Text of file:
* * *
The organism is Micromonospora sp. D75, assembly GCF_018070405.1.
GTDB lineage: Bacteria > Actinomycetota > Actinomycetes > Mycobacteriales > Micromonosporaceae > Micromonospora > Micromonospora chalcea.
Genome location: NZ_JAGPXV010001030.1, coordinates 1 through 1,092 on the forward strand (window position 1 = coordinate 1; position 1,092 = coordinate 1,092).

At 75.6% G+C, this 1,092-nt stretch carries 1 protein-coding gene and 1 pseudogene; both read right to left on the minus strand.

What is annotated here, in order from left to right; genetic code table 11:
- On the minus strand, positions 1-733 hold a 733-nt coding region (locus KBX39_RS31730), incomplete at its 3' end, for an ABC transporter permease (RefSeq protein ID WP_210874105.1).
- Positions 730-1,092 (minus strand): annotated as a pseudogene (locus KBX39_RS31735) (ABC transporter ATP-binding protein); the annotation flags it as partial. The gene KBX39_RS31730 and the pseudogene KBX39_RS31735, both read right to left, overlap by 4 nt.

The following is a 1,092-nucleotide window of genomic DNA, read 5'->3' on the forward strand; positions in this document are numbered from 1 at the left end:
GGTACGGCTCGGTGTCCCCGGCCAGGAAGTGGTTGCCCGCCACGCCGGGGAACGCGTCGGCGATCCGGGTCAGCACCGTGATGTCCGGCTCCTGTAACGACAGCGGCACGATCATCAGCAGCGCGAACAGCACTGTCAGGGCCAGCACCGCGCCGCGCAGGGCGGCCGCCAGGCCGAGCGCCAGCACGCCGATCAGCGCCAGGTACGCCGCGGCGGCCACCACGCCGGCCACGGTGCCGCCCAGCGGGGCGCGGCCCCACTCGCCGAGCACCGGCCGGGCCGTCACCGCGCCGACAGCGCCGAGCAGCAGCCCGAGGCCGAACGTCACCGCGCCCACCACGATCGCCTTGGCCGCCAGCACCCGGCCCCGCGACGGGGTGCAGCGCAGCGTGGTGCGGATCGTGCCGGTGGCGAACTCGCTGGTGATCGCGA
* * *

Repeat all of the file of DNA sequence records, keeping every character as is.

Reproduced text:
The organism is Micromonospora sp. D75, assembly GCF_018070405.1.
GTDB lineage: Bacteria > Actinomycetota > Actinomycetes > Mycobacteriales > Micromonosporaceae > Micromonospora > Micromonospora chalcea.
Genome location: NZ_JAGPXV010001030.1, coordinates 1 through 1,092 on the forward strand (window position 1 = coordinate 1; position 1,092 = coordinate 1,092).

At 75.6% G+C, this 1,092-nt stretch carries 1 protein-coding gene and 1 pseudogene; both read right to left on the minus strand.

What is annotated here, in order from left to right; genetic code table 11:
- On the minus strand, positions 1-733 hold a 733-nt coding region (locus KBX39_RS31730), incomplete at its 3' end, for an ABC transporter permease (RefSeq protein ID WP_210874105.1).
- Positions 730-1,092 (minus strand): annotated as a pseudogene (locus KBX39_RS31735) (ABC transporter ATP-binding protein); the annotation flags it as partial. The gene KBX39_RS31730 and the pseudogene KBX39_RS31735, both read right to left, overlap by 4 nt.

The following is a 1,092-nucleotide window of genomic DNA, read 5'->3' on the forward strand; positions in this document are numbered from 1 at the left end:
GGTACGGCTCGGTGTCCCCGGCCAGGAAGTGGTTGCCCGCCACGCCGGGGAACGCGTCGGCGATCCGGGTCAGCACCGTGATGTCCGGCTCCTGTAACGACAGCGGCACGATCATCAGCAGCGCGAACAGCACTGTCAGGGCCAGCACCGCGCCGCGCAGGGCGGCCGCCAGGCCGAGCGCCAGCACGCCGATCAGCGCCAGGTACGCCGCGGCGGCCACCACGCCGGCCACGGTGCCGCCCAGCGGGGCGCGGCCCCACTCGCCGAGCACCGGCCGGGCCGTCACCGCGCCGACAGCGCCGAGCAGCAGCCCGAGGCCGAACGTCACCGCGCCCACCACGATCGCCTTGGCCGCCAGCACCCGGCCCCGCGACGGGGTGCAGCGCAGCGTGGTGCGGATCGTGCCGGTGGCGAACTCGCTGGTGATCGCGA